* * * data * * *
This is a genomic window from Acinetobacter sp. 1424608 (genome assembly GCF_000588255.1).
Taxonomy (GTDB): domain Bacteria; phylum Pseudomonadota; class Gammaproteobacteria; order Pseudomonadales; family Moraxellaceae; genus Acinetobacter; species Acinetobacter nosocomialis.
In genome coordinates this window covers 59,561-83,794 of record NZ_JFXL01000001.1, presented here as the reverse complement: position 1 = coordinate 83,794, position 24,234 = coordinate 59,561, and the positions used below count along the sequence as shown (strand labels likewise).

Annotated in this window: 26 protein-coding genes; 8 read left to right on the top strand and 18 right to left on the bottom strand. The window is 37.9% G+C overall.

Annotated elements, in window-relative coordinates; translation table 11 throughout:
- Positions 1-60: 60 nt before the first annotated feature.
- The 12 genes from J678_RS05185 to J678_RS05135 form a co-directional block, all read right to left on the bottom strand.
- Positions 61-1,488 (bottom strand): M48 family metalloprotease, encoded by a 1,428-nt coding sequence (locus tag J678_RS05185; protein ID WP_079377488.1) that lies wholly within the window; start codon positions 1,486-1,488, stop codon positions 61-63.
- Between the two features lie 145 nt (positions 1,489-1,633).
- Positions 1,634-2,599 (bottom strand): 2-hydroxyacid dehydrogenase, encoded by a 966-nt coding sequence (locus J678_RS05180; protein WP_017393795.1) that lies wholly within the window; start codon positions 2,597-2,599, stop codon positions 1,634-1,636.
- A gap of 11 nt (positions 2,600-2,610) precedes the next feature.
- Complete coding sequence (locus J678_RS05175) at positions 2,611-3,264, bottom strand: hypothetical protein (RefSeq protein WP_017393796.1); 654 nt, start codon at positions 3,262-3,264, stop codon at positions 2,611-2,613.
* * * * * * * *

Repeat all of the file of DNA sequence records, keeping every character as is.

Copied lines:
This is a genomic window from Acinetobacter sp. 1424608 (genome assembly GCF_000588255.1).
Taxonomy (GTDB): domain Bacteria; phylum Pseudomonadota; class Gammaproteobacteria; order Pseudomonadales; family Moraxellaceae; genus Acinetobacter; species Acinetobacter nosocomialis.
In genome coordinates this window covers 59,561-83,794 of record NZ_JFXL01000001.1, presented here as the reverse complement: position 1 = coordinate 83,794, position 24,234 = coordinate 59,561, and the positions used below count along the sequence as shown (strand labels likewise).

Annotated in this window: 26 protein-coding genes; 8 read left to right on the top strand and 18 right to left on the bottom strand. The window is 37.9% G+C overall.

Annotated elements, in window-relative coordinates; translation table 11 throughout:
- Positions 1-60: 60 nt before the first annotated feature.
- The 12 genes from J678_RS05185 to J678_RS05135 form a co-directional block, all read right to left on the bottom strand.
- Positions 61-1,488 (bottom strand): M48 family metalloprotease, encoded by a 1,428-nt coding sequence (locus tag J678_RS05185; protein ID WP_079377488.1) that lies wholly within the window; start codon positions 1,486-1,488, stop codon positions 61-63.
- Between the two features lie 145 nt (positions 1,489-1,633).
- Positions 1,634-2,599 (bottom strand): 2-hydroxyacid dehydrogenase, encoded by a 966-nt coding sequence (locus J678_RS05180; protein WP_017393795.1) that lies wholly within the window; start codon positions 2,597-2,599, stop codon positions 1,634-1,636.
- A gap of 11 nt (positions 2,600-2,610) precedes the next feature.
- Complete coding sequence (locus J678_RS05175) at positions 2,611-3,264, bottom strand: hypothetical protein (RefSeq protein WP_017393796.1); 654 nt, start codon at positions 3,262-3,264, stop codon at positions 2,611-2,613.